ASYCUDA
  Glossary of Customs Terms

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Dillon Round Trade negotiations that took place under the aegis of GATT from 1960 to 1962, named after Douglas Dillon, then the U.S. under secretary of state, who publicly proposed the negotiations.
See also: Item-by-Item Negotiations, Round,

Kennedy Round The popular name for the sixth and at that time the most ambitious "Round" of trade negotiations under the aegis of GATT. The Kennedy Round, which lasted from 1963 to 1967, yielded agreements reducing prevailing tariff levels maintained by developed countries on industrial products by about one-third, an "Anti-Dumping Code, "and a short-lived International Wheat Agreement which was intended to stabilize world wheat prices. (The Wheat Agreement replaced the latest in a series of International Wheat Agreements going back to the 1950s.)
See also: Anti-Dumping Code, Agreement on Tariffs and Trade, General , Round, Special and Differential Treatment, Tariff, Trade Expansion Act of 1962,

Round A cycle of multilateral trade negotiations under the aegis of GATT, culminating in simultaneous trade agreements among participating countries to reduce tariff and non-tariff barriers to trade. Eight "Rounds" have been completed thus far: Geneva, 1947-48; Annecy, France, 1949; Torquay, England, 1950-51; Geneva, 1956; Geneva, 1960-62 (the Dillon Round); Geneva, 1963-67 (the Kennedy Round); Geneva, 1973-79 (the Tokyo Round); and Geneva, 1986-1993 (the "Uruguay Round").
See also: Dillon Round, General Agreement on Tariffs and Trade, Kennedy Round, Liberalization, Multilateral Trade Negotiations, Negotiations, Offer List, Peril Point, Reciprocity, Request List,

Tokyo Round The Tokyo Round of Multilateral Trade Negotiations, formally initiated by the 1973 Tokyo Declaration, was the most comprehensive effort up to that time to eliminate, reduce or control non-tariff barriers that restrict non-agricultural trade, and was especially notable for having negotiated several codes of conduct designed to curtail the use of non-tariff barriers as instruments of protection. More countries participated in these negotiations than in any previous Round, including more than 20 developing countries that were not GATT members and several countries of Eastern Europe. The Tokyo Round was carried out in Geneva and concluded there in 1979.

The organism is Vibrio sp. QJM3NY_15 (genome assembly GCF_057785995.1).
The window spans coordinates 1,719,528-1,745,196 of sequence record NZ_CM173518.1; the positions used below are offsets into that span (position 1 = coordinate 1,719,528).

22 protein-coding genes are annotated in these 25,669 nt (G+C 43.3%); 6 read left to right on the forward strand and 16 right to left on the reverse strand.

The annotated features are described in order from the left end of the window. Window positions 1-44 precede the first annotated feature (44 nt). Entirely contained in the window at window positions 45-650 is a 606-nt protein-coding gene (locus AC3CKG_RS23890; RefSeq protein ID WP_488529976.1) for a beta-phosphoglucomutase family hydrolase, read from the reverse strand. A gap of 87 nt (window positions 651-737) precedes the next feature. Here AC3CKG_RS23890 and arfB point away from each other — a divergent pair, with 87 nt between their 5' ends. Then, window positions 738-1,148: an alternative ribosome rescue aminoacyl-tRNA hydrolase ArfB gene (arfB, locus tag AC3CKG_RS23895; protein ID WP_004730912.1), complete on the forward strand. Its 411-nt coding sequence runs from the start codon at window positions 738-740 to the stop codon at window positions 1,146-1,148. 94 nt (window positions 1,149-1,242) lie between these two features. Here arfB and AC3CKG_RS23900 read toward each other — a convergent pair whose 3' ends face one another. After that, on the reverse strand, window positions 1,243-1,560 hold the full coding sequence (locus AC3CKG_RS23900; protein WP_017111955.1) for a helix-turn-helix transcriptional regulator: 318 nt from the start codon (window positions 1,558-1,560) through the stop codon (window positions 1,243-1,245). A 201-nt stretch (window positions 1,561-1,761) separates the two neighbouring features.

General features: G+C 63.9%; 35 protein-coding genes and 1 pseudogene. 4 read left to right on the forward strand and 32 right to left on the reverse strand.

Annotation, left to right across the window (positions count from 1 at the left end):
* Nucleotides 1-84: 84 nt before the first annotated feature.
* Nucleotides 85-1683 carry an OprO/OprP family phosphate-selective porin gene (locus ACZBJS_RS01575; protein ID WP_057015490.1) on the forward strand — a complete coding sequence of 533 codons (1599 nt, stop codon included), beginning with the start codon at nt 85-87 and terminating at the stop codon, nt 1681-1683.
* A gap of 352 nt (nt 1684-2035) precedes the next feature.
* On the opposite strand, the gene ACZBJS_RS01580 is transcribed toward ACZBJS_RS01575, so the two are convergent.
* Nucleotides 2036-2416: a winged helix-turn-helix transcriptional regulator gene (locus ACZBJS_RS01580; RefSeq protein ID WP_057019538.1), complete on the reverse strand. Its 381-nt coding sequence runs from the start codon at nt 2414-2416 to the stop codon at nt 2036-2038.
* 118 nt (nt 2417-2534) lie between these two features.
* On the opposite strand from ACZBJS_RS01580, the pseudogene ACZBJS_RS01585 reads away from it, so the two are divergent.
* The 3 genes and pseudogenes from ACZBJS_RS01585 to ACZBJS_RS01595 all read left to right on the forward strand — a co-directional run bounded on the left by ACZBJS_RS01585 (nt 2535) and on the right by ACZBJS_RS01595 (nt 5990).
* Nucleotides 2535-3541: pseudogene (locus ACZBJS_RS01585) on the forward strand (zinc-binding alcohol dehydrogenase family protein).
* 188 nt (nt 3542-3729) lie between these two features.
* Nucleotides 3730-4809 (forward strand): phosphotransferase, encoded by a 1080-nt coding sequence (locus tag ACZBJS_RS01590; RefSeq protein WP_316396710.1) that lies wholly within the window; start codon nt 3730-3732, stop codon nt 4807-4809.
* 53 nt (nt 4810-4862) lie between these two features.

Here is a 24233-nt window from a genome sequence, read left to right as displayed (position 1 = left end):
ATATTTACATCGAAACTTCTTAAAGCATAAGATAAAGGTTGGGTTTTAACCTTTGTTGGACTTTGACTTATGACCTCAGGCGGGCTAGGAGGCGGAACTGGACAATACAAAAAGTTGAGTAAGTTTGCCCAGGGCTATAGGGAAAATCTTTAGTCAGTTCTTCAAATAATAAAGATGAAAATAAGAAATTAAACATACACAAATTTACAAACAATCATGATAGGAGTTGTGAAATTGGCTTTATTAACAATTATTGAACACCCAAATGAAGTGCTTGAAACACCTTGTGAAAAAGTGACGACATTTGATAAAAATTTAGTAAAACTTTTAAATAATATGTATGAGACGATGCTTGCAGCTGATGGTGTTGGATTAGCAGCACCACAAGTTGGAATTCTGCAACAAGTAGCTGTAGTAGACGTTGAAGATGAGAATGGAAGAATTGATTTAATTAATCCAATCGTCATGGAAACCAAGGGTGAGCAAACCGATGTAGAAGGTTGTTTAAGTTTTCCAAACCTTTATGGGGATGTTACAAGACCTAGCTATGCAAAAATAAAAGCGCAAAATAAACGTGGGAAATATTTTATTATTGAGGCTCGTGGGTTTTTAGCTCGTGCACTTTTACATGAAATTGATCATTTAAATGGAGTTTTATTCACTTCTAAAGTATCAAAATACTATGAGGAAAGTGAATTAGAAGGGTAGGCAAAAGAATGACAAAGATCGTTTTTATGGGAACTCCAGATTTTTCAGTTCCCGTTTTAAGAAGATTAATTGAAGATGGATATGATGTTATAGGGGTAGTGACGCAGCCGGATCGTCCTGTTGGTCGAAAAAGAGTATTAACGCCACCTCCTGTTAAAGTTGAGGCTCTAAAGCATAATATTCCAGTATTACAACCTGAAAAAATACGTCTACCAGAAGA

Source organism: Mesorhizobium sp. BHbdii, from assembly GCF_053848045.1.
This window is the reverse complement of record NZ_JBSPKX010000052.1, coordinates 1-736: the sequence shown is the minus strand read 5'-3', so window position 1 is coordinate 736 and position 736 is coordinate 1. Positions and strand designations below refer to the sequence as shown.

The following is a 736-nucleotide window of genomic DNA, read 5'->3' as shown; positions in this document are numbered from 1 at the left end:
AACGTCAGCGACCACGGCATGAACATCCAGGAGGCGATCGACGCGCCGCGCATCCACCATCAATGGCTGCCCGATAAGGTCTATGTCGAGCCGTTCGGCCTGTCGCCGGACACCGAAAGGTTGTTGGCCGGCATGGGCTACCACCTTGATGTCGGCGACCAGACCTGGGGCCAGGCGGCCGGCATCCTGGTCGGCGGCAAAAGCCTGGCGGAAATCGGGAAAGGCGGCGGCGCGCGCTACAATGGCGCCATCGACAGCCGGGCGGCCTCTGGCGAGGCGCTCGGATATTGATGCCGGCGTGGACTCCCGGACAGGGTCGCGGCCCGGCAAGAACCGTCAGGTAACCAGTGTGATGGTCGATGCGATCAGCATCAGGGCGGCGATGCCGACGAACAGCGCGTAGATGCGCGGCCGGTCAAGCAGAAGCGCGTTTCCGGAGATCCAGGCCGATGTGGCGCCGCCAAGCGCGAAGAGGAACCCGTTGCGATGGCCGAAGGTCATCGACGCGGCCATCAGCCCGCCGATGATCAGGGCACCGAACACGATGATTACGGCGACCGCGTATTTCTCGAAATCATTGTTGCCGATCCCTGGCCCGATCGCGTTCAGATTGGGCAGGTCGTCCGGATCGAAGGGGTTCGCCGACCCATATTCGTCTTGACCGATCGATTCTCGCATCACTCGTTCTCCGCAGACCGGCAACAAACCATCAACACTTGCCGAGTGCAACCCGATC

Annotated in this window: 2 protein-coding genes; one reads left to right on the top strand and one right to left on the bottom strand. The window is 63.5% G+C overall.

See also: Anti-Dumping Code, Case Law, Codes of Conduct, Customs Valuation Code, Dispute Settlement, Enabling Clause, Framework Agreement, Government Procurement Policies and Practices, Multilateral Trade Negotiations, Non-Tariff Barriers,

Uruguay Round The Uruguay Round, concluded in Geneva in December 1993, was the latest series of multilateral trade negotiations aimed at revising, updating and expanding the coverage of the GATT. The Round was formally launched in September 1986 at the GATT Ministerial in Punta del Este, Uruguay. The negotiations focused on the elimination of tariff and non-tariff barriers to trade and on the development of clear, enforceable international trading rules. The provisions of the Uruguay Round agreement accorded more time to developing countries than industrialized countries for coming into compliance; least developed countries sometimes were accorded even more time or exempted altogether. The following are highlights of the agreement. Tariffs: GATT member countries agreed to cut their import tariffs by a 36-percent average. Textiles: Countries agreed to end the 20-year-old system of import quotas on textiles and apparel by 2005; quotas will be converted into tariffs, which will be reduced over time. Agriculture: Countries agreed to scale back direct export subsidies by 36 percent below rates in place between 1986 and 1990, by 2001, and to reduce the quantity of subsidized commodities exported. They also agreed to convert quotas, import licenses and other import limits into tariffs that would be gradually reduced. Services: Countries agreed to create basic rules so that services providers are afforded the same treatment overseas as in their home markets. Negotiations in some services sectors will continue into 1996. Intellectual Property: Countries agreed to protect and enforce patents, trademarks and copyrights, and to limit the trade of counterfeited creative works and inventions. Investments: Countries agreed to eliminate investment measures that limit or force certain types of investments, to offer "national treatment" to foreign investors and to eliminate quotas and other restraints. Subsidies: Countries agreed to make rules concerning the trade-legality of subsidies more predictable by defining three classes: prohibited, actionable and non-actionable subsidies. Dumping: Countries agreed to create more detailed rules governing the ability to GATT members to take action against the imports of a product sold at an unfairly discounted export price. Safeguards: Countries agreed to strengthen rules concerning temporary import limits applied to protect domestic industries from surges of fairly traded imports (i.e., safeguards). Members agreed not to maintain safeguard protections for more than eight years, and to prohibit "gray area measures"--voluntary export restraints and other informal agreements to curtail fairly traded imports. Institutional Structure: Members agreed to create a World Trade Organization, a permanent organization, that would replace the GATT (which was meant to be a temporary structure) with a stronger institution. Dispute Resolution: Members agreed to strengthen GATT's dispute resolution rules by allowing countries only to block findings by GATT expert panels if all members oppose the finding.
See also: Brussels Ministerial, Cairns Group, Dispute Settlement, Dumping, Final Act, General Agreement on Tariffs and Trade, Montreal Ministerial, Multi-Fiber Arrangement Regarding International Trade in Textiles, Multilateral Trade Negotiations, Multilateral Trade Organization,